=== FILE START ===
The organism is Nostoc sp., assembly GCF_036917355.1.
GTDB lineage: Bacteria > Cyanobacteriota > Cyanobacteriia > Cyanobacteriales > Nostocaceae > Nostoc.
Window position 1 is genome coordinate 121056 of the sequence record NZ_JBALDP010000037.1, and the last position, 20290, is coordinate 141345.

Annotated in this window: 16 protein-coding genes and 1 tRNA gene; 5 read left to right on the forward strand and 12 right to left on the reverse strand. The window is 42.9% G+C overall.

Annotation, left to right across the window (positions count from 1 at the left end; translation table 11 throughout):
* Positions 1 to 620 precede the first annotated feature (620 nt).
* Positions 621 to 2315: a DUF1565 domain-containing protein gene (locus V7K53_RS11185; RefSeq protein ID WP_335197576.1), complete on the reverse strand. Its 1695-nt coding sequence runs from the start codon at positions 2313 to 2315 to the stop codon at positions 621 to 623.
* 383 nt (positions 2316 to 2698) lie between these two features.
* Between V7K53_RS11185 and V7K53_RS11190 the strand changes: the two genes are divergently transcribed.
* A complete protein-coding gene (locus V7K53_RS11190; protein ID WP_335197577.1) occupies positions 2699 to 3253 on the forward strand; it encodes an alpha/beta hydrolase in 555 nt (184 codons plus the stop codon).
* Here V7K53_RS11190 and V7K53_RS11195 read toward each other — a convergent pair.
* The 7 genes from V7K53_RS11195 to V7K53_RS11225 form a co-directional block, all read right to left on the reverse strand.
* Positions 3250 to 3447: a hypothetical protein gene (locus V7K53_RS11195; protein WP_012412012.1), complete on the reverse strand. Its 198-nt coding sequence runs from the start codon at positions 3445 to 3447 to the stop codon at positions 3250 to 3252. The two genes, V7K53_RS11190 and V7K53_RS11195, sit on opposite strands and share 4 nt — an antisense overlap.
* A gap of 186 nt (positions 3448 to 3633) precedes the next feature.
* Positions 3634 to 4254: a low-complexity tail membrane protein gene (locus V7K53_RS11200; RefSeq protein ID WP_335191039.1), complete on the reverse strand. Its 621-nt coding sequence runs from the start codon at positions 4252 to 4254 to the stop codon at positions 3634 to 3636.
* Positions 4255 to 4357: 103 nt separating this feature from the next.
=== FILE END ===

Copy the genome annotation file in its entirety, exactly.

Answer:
The organism is Nostoc sp., assembly GCF_036917355.1.
GTDB lineage: Bacteria > Cyanobacteriota > Cyanobacteriia > Cyanobacteriales > Nostocaceae > Nostoc.
Window position 1 is genome coordinate 121056 of the sequence record NZ_JBALDP010000037.1, and the last position, 20290, is coordinate 141345.

Annotated in this window: 16 protein-coding genes and 1 tRNA gene; 5 read left to right on the forward strand and 12 right to left on the reverse strand. The window is 42.9% G+C overall.

Annotation, left to right across the window (positions count from 1 at the left end; translation table 11 throughout):
* Positions 1 to 620 precede the first annotated feature (620 nt).
* Positions 621 to 2315: a DUF1565 domain-containing protein gene (locus V7K53_RS11185; RefSeq protein ID WP_335197576.1), complete on the reverse strand. Its 1695-nt coding sequence runs from the start codon at positions 2313 to 2315 to the stop codon at positions 621 to 623.
* 383 nt (positions 2316 to 2698) lie between these two features.
* Between V7K53_RS11185 and V7K53_RS11190 the strand changes: the two genes are divergently transcribed.
* A complete protein-coding gene (locus V7K53_RS11190; protein ID WP_335197577.1) occupies positions 2699 to 3253 on the forward strand; it encodes an alpha/beta hydrolase in 555 nt (184 codons plus the stop codon).
* Here V7K53_RS11190 and V7K53_RS11195 read toward each other — a convergent pair.
* The 7 genes from V7K53_RS11195 to V7K53_RS11225 form a co-directional block, all read right to left on the reverse strand.
* Positions 3250 to 3447: a hypothetical protein gene (locus V7K53_RS11195; protein WP_012412012.1), complete on the reverse strand. Its 198-nt coding sequence runs from the start codon at positions 3445 to 3447 to the stop codon at positions 3250 to 3252. The two genes, V7K53_RS11190 and V7K53_RS11195, sit on opposite strands and share 4 nt — an antisense overlap.
* A gap of 186 nt (positions 3448 to 3633) precedes the next feature.
* Positions 3634 to 4254: a low-complexity tail membrane protein gene (locus V7K53_RS11200; RefSeq protein ID WP_335191039.1), complete on the reverse strand. Its 621-nt coding sequence runs from the start codon at positions 4252 to 4254 to the stop codon at positions 3634 to 3636.
* Positions 4255 to 4357: 103 nt separating this feature from the next.